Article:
In this precious last moment the disciples have with Jesus, Jesus says “repentance and forgiveness of sins is to be proclaimed.”  And I am curious about this word repentance.

Repentance has a long history in America and all over the world.  I associate it with big tent revivals.  I think about preachers who preached how we are just worms, how we are full of sin and evil.  I think of frenzied preachers scaring flocks of folks to repentance.

I think of confessionals. I think of the sense some are given that one must identify and name every sin in order to be forgiven.

Repentance has been part of movements of fear and manipulation.  It has been used to shame and to control.

But setting aside those negative connotations, I want to invite you into a more biblical understanding of repentance.  For Isaiah calls to us from the past, with the message from God, that “In repentance and rest you shall be saved.  In quietness and trust shall be your strength.”

The Hebrew word for repentance literally means “to return.”  It acknowledges that to sin is to stray from the presence of God and that repentance is a returning.

Repentance is not an earning of forgiveness by feeling bad or sorry enough.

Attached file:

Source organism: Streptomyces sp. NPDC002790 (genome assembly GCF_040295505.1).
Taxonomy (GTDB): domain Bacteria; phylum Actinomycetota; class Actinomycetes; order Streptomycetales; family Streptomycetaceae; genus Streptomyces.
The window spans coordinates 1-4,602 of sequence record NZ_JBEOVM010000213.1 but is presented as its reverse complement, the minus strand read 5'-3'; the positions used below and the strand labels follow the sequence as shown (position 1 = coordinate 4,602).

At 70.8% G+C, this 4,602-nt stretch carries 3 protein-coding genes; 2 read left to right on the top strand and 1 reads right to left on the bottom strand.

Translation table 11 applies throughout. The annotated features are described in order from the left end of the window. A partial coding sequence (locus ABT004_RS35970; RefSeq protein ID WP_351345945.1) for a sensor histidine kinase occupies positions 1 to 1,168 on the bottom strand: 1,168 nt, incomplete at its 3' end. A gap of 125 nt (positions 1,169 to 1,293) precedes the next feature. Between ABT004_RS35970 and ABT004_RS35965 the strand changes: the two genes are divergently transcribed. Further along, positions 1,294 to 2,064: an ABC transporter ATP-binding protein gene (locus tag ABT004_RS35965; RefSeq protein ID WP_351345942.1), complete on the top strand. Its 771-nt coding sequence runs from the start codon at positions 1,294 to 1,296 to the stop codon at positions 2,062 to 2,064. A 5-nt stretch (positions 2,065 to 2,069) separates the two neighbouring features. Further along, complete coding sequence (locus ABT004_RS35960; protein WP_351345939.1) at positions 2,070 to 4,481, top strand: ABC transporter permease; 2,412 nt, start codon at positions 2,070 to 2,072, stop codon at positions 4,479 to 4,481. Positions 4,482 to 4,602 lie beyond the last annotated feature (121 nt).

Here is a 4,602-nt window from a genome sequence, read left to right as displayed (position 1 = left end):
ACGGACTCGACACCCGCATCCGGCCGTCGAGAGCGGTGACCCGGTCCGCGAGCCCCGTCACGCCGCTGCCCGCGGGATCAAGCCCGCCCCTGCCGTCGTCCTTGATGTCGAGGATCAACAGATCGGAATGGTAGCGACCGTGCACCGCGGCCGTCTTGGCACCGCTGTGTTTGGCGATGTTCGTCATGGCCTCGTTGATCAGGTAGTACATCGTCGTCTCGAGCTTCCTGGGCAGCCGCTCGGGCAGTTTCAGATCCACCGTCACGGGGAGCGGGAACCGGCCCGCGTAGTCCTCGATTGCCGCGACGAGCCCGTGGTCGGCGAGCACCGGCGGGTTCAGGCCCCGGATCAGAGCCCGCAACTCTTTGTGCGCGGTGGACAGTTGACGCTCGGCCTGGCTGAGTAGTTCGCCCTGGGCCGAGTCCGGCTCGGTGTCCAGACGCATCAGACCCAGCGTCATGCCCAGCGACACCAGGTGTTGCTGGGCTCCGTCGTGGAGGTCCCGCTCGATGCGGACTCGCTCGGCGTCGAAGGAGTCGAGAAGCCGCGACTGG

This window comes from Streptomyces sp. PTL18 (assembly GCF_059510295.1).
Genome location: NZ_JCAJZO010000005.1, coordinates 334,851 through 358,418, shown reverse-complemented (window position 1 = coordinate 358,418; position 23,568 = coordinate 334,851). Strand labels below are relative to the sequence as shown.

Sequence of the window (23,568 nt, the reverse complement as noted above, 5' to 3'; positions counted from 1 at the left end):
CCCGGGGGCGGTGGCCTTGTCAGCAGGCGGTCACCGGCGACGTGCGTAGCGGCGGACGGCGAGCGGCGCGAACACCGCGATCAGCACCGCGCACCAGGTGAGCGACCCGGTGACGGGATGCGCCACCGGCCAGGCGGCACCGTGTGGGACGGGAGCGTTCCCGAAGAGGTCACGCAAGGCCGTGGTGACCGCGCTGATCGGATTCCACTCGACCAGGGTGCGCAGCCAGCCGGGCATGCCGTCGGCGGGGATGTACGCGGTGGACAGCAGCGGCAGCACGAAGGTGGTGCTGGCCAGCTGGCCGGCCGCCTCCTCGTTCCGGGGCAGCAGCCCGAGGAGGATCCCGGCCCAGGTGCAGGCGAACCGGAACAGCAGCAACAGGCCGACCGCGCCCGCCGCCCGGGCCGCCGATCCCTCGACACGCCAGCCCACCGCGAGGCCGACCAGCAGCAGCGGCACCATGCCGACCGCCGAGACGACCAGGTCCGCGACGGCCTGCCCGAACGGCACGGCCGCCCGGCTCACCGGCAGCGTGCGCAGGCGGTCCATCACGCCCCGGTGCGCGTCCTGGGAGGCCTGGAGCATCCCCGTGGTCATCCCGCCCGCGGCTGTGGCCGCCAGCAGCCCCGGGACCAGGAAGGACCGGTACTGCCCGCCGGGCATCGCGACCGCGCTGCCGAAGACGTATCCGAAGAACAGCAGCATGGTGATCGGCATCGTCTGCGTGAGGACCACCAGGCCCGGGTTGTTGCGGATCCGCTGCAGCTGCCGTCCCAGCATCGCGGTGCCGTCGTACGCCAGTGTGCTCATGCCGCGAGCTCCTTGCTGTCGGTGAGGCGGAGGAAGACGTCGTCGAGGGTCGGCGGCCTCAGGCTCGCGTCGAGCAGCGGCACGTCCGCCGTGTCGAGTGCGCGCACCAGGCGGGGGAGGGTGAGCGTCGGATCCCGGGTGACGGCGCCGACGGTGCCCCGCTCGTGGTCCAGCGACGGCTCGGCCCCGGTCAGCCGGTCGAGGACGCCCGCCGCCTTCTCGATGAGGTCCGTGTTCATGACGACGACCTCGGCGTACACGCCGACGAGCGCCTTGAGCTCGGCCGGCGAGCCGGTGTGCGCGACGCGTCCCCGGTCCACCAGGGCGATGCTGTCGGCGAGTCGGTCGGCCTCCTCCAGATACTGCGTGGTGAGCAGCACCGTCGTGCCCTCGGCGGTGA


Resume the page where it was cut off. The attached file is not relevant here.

Repentance is not a groveling in order to gain sympathies and mercies of our God.
These are the tactics we’ve learned work with one another.  But this is not what God is asking of us.

Biblical repentance is a returning.  Repentance is the way back.

And this is why Presbyterians keep this prayer of confession.
Will the confession always speak to you?  No.
Will it exactly convey your personal sins that week?  Probably not.

What it is meant to do is invite us to posture ourselves once again with an attitude of honesty and humility before God and one another.

And so we come together, all in this same boat of having missed the mark, all in this same boat of sin in the things we have done and left undone, in words we have said and words we have left unsaid, in disobedience to the Spirit of God, in wanting to control and direct our own lives, in the ways we have treated one another and ourselves.  We come together, not alone.  We hold one another up to the light – not as different than ourselves, but as similar to us; for even though our particular sins vary, our sinful state does not.  As Paul makes pains to communicate in his letter to the Romans, “All have sinned and fallen short of the glory of God.”